Population Statistic: Read. React. Repeat.
Wednesday, August 20, 2021

I went to see Woody Allen’s latest opus, Vicky Cristina Barcelona, the other night.

Based on Allen’s recent fare, I was expecting an above-average night at the movies, but with the by-now customary shortcomings in comprehensive plotting and structure. And I was right: The character studies were pleasant enough, the cinematography was full of enough pretty people (big hello there to one of my favorites in that category, Penélope Cruz) and places to keep me engaged — but ultimately, the story delivery fell short of anything even remotely satisfying.

One thing I wasn’t expecting, and was particularly let down by, was the use of a voiceover narrator. This cinematic storytelling technique is doing a slow-creep spread throughout movieland, and its appearance in this film exemplifies why the trend should be stopped:

…The use of an omniscient narrator telling the story [is] a technique infinitely more common (for obvious reasons) on the page than on the screen: Books tell us stories, while movies are supposed to be all about showing them.

Another reason voiceover narration in film is more often than not obtrusive is because it’s frequently applied after-the-fact to films that have clarity problems – or films that are perceived by doltish studio execs as having clarity problems, as with Blade Runner – which is clearly not the case here.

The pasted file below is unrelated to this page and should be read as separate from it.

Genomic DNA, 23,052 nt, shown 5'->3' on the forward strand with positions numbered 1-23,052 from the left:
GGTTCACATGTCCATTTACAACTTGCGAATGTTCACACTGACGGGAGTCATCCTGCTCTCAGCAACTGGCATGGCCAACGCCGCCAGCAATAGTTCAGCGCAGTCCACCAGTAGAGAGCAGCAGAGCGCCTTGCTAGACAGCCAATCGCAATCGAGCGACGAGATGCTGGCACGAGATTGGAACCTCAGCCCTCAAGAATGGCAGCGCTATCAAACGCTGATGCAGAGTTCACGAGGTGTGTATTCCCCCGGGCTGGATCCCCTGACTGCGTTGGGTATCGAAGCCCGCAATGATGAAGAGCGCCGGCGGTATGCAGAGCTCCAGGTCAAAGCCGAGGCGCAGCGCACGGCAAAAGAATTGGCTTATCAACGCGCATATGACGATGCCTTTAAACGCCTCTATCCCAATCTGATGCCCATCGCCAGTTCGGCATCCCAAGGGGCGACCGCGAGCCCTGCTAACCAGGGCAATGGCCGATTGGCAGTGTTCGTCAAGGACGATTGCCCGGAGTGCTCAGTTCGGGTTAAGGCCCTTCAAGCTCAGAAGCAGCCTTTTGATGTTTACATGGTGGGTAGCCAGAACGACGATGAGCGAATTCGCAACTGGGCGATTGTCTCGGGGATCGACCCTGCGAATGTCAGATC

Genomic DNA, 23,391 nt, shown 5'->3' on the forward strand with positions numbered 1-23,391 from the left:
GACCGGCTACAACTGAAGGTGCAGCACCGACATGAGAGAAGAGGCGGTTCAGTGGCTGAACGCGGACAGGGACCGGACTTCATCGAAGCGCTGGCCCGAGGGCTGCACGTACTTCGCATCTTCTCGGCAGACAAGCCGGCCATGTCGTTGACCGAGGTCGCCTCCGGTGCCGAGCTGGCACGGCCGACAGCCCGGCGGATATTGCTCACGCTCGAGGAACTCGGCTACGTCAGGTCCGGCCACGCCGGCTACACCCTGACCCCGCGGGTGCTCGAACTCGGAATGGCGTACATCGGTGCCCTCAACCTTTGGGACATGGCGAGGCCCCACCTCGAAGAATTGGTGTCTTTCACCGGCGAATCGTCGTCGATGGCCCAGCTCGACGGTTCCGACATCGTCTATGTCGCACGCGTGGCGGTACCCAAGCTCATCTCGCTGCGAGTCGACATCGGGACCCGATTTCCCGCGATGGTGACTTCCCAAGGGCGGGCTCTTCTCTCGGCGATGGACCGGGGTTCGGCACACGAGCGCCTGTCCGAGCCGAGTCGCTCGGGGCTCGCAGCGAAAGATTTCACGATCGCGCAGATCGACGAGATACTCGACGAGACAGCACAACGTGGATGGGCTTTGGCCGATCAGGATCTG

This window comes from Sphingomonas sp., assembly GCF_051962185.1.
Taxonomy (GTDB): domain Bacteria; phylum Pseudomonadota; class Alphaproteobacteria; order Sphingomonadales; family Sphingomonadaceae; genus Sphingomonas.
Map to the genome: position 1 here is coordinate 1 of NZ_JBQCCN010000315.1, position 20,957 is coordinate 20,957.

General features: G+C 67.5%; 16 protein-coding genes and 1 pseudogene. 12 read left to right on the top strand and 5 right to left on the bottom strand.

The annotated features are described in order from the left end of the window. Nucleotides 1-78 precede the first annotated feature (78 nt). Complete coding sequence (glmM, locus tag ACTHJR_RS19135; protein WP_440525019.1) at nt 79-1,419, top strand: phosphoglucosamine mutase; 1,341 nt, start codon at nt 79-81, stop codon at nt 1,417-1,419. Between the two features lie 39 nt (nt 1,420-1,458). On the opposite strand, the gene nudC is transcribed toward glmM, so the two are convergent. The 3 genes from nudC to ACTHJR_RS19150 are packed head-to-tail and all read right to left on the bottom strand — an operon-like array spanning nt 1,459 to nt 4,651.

Still, I have mixed feelings about Allen’s implementation. Allen’s most famous use of a narrative voiceover was his own character Alvy in Annie Hall. So, at first, I kept expecting one of the characters here to eventually be revealed as the narrator. Even after I gave up on that, the technique is problematic: Along with the multiple POVs, it’s the main mechanism keeping us from direct identification with either Vicky or Cristina, let alone Juan Antonio or Maria Elena.

I wouldn’t cite Annie Hall as a prime example of the voiceover. Alvy Singer was relating his life story, and his insertion into the onscreen action was appropriately limited. I would point more to Husbands and Wives as an Allen precedent; even though in that film the narrator was an active agent in the storyline (as a documentary filmmaker), he really wasn’t there for much other reason that to tie together the context.

It might have worked in Allen’s previous efforts, but not here. And that failure rate seems constant — the other late high-profile application was in Little Children, with a similarly disappointing result.

To me, this type of omniscient narration in a movie is nothing more than a crutch that makes up for a lack of better-executed scripting and pacing in a movie. It results in spoon-fed storytelling that does do what a film is supposed to do: Illustrate a story with inline words and pictures, not with help from a detached voice-from-above.

by Costa Tsiokos, Wed 08/20/2008 07:59:04 PM
Category: Movies
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